Circulating tumor DNA. The analysis of circulating cell-free tumor DNA (cfDNA) from peripheral blood allows for serial sampling of a patient’s tumor DNA, which is essentially impossible by surgical biopsy. In addition, surgical biopsies, even if taken in several locations, are still limited because of tumor heterogeneity. Liquid biopsies could potentially avoid the spatial and temporal limitations of surgical biopsies and provide frequent or dynamic molecular monitoring of cancer in the treatment and posttreatment settings. Such a practice could provide several potential clinical applications, including measuring response to therapy and disease recurrence, in addition to monitoring tumor evolution for the emergence of resistance genes. Of these applications, assessment of treatment response and early detection of disease recurrence are the closest to being incorporated into clinical practice, because of rapid developments in digital droplet polymerase chain reaction (ddPCR) technology.
The ddPCR technology can perform highly sensitive DNA mutation or structural variant quantification without calibration. This means that if a patient has a known driver mutation, such as KRAS, ddPCR can measure the amount of tumor DNA in circulation to gauge overall tumor burden or recurrence of disease.[46,47] The ddPCR technology can also be used in conjunction with NGS to increase overall assay sensitivity, using a methodology called tagged-amplicon deep sequencing (Tam-Seq). This method was used in an observational study in which women with metastatic breast cancer were monitored with cfDNA, cancer antigen 125, and CTCs. cfDNA showed a correlation with tumor burden and early response. Garcia-Murillas et al found that in a small cohort of patients with breast cancer who were treated with neoadjuvant chemotherapy, cfDNA detected in a single postoperative blood test was predictive of early relapse. Similarly, in a prospective study, in which plasma samples were collected 4 to 10 weeks after surgery in a large cohort of patients with stage II colon cancer, those with detectable cfDNA had a shorter recurrence-free survival. Taken together, these studies support the potential role of cfDNA in the posttreatment setting for evaluation of response to therapy and early detection of disease recurrence.
Genetic tumor profiling from cfDNA for the purpose of tracking tumor evolution and the emergence of resistance genes is a rapidly advancing technique that could obviate the need for additional tumor biopsies and might overcome the limitation of often inadequate archived tissue specimens. Murtaza et al used WES in a cohort of six patients with advanced cancer and were able to detect driver mutations, such as phosphatidylinositol-4,5-bisphosphate 3-kinase, catalytic subunit alpha (PIK3CA), which developed post-therapy along with the EGFR resistance mutation T790M in the serum of a patient, and which were not detectable in the tissue biopsy. Clearly, more research on this topic will need to be performed; however, the utilization of cfDNA demonstrates the possibility of dynamically adjusting therapeutics in response to “real-time” molecular tumor evaluation.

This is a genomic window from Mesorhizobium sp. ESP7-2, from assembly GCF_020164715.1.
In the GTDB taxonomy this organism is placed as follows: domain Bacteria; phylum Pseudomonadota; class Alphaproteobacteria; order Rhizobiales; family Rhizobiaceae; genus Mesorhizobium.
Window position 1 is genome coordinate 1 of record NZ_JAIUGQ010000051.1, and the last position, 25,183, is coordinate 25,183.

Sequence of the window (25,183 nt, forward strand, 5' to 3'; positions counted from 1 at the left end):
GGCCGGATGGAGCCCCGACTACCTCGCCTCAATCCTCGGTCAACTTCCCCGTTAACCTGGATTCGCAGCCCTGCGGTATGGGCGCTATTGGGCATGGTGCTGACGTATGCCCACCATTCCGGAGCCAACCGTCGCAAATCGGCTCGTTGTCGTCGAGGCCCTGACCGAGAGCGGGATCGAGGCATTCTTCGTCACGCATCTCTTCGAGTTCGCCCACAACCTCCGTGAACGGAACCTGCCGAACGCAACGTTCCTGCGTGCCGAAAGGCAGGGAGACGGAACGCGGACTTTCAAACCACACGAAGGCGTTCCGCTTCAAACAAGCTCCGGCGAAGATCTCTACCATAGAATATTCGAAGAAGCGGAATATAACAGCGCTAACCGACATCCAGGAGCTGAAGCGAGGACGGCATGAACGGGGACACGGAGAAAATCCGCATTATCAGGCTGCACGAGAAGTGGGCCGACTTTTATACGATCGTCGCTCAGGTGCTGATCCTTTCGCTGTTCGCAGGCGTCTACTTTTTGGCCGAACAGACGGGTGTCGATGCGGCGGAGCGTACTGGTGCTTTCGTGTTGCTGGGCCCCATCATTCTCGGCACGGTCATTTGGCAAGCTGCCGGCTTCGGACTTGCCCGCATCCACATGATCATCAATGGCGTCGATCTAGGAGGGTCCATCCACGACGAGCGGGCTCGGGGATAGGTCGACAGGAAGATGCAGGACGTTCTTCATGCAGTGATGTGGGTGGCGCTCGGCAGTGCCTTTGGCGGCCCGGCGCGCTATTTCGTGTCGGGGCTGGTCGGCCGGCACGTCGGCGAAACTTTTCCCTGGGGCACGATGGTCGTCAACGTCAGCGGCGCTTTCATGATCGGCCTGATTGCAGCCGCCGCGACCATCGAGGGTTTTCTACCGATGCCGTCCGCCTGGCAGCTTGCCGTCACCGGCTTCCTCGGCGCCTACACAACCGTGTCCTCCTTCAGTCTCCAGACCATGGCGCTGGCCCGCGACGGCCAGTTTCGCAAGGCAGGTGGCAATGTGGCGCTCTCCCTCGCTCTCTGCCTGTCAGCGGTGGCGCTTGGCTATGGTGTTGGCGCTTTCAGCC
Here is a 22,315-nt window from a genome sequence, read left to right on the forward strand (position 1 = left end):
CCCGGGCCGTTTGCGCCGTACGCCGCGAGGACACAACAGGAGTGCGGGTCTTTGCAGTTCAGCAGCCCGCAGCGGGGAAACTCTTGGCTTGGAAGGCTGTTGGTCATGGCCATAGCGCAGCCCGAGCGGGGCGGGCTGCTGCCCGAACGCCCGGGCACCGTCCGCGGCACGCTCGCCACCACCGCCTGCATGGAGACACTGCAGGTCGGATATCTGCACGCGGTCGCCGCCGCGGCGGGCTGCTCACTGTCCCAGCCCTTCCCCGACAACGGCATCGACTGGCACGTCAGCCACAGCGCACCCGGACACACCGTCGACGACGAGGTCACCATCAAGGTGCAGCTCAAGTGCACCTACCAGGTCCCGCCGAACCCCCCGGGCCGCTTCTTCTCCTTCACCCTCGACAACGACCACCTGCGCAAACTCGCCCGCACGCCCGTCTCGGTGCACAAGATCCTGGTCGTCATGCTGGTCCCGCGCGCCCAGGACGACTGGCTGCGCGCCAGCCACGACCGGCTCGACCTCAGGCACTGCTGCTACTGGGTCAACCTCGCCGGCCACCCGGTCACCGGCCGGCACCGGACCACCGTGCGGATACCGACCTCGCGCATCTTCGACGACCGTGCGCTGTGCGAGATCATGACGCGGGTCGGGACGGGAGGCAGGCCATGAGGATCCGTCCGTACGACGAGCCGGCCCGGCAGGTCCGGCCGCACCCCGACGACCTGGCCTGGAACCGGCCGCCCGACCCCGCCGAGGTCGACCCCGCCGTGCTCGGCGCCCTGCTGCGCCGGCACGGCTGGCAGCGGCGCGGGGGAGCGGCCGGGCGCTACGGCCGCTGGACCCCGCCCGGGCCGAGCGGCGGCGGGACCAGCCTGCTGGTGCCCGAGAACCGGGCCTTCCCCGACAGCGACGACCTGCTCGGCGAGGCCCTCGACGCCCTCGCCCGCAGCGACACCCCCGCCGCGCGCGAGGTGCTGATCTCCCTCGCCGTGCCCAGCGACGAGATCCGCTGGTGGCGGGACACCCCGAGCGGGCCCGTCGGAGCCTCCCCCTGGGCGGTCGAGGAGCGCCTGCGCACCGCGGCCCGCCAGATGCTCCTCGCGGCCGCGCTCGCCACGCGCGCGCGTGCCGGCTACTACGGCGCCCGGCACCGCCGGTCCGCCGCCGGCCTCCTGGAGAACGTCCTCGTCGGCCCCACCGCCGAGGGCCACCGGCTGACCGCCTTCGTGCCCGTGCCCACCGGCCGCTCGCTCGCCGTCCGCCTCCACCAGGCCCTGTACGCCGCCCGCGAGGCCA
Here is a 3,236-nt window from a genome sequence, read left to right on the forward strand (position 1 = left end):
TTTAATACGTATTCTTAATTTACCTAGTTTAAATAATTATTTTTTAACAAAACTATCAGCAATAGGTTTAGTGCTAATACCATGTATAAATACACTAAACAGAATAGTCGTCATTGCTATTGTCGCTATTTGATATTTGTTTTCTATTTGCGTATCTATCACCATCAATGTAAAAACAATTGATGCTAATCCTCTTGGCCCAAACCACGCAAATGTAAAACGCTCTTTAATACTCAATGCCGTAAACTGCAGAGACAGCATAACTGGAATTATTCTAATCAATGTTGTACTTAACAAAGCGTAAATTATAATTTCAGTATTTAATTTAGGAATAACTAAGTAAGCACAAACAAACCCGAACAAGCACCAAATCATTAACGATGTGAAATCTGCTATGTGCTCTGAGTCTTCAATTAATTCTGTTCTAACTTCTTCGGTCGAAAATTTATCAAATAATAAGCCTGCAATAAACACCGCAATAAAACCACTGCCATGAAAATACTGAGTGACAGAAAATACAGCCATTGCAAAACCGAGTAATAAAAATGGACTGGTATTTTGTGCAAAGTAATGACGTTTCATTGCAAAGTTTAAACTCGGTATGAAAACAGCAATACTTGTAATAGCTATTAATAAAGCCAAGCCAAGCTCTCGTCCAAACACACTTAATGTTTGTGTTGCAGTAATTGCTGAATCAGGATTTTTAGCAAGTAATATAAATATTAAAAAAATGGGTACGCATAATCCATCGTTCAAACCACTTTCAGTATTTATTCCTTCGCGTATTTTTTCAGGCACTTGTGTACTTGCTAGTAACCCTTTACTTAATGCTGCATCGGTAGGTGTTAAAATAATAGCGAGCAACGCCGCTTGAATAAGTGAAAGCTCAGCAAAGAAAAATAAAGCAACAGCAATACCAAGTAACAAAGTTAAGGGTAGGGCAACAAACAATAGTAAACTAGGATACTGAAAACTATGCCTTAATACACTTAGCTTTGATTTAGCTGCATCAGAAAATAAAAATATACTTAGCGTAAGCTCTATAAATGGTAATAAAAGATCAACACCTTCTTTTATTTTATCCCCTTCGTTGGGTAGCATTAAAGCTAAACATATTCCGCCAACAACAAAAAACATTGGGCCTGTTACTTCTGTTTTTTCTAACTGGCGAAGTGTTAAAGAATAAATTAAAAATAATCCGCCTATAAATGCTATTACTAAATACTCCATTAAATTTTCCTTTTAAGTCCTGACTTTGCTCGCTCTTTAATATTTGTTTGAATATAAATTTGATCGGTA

“Omics.” Similar to the revolution in genomics, other “omics” fields have seen rapid advances from new profiling technologies. The disciplines of proteomics, lipidomics, and metabolomics have benefited greatly from improvements in mass spectrometry (MS) technologies, both in terms of hardware and software/informatics. Particularly for proteomics, advances in soft desorption MS, also known as “top-down proteomics,” have allowed for analysis of macromolecules in a way that was previously impossible with “bottom-up” methods that require analysis after fragmentation. As an example, these advances have been applied to the screening of urine from prostate cancer patients, which has led to the discovery of novel protein markers and protein profiles with potential utility as screening or prognostic tools.[54,55] The emergence of lipidomics has been an even more recent advance than clinical proteomics because of the intrinsic difficulty of lipid analysis, which has required additional advances in MS technologies to become feasible. One instance of a lipidomic application in oncology is the use of matrix-assisted laser desorption/ionization (MALDI)-MS analysis for biomarker discovery (MALDI is also used in microbiology laboratories). Kim et al showed differential lipid expression in HER2-positive breast cancer tissue that correlated with clinicopathologic outcomes.